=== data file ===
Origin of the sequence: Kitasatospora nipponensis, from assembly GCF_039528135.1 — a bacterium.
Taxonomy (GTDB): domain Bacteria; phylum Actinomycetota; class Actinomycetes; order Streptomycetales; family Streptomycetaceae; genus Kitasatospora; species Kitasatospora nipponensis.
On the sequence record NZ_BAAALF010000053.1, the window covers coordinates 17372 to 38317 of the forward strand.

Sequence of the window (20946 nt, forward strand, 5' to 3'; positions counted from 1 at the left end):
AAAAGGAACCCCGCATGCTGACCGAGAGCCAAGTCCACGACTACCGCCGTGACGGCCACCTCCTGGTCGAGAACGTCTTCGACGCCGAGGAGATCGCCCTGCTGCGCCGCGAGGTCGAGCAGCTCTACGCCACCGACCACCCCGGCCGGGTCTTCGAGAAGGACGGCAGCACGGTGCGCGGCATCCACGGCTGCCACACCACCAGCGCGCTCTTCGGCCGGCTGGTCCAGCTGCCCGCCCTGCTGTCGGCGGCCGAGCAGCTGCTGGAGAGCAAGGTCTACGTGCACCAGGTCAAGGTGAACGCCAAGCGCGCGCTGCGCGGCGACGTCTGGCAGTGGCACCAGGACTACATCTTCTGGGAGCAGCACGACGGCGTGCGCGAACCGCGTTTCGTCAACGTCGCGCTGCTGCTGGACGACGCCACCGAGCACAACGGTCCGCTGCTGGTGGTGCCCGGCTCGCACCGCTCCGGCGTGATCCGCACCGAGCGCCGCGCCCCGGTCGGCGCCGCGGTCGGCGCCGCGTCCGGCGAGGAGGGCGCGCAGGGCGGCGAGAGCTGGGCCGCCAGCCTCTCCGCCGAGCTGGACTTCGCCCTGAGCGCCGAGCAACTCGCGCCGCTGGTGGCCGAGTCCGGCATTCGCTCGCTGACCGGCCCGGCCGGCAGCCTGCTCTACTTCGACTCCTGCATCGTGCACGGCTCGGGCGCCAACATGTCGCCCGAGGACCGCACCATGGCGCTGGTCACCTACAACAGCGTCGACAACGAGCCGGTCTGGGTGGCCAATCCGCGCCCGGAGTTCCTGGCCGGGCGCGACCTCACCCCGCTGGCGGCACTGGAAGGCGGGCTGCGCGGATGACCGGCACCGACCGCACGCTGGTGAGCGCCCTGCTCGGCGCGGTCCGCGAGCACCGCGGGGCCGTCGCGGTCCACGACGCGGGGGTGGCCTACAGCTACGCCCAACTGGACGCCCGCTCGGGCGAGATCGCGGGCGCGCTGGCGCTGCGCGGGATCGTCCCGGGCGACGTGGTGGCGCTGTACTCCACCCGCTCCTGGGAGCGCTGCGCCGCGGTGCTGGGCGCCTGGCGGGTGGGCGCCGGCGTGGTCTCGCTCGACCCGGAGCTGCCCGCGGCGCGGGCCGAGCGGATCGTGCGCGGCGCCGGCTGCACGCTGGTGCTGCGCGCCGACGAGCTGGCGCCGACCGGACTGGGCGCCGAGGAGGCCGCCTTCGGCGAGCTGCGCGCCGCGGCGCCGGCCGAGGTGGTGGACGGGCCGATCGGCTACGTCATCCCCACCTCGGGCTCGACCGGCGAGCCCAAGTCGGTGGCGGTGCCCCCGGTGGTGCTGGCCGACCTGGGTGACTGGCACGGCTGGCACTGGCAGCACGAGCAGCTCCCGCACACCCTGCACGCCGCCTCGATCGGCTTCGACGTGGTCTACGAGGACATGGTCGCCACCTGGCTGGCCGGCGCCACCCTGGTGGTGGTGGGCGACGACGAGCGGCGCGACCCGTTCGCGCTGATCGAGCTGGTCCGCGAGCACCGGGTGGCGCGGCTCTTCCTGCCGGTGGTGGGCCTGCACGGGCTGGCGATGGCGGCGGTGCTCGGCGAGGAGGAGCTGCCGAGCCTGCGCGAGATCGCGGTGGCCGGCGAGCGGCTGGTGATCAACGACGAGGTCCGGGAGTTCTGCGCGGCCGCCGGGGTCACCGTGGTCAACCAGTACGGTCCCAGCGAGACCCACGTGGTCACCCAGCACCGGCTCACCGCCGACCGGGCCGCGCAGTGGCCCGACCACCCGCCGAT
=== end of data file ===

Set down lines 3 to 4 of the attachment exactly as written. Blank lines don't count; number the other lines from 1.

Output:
On the sequence record NZ_BAAALF010000053.1, the window covers coordinates 17372 to 38317 of the forward strand.

Sequence of the window (20946 nt, forward strand, 5' to 3'; positions counted from 1 at the left end):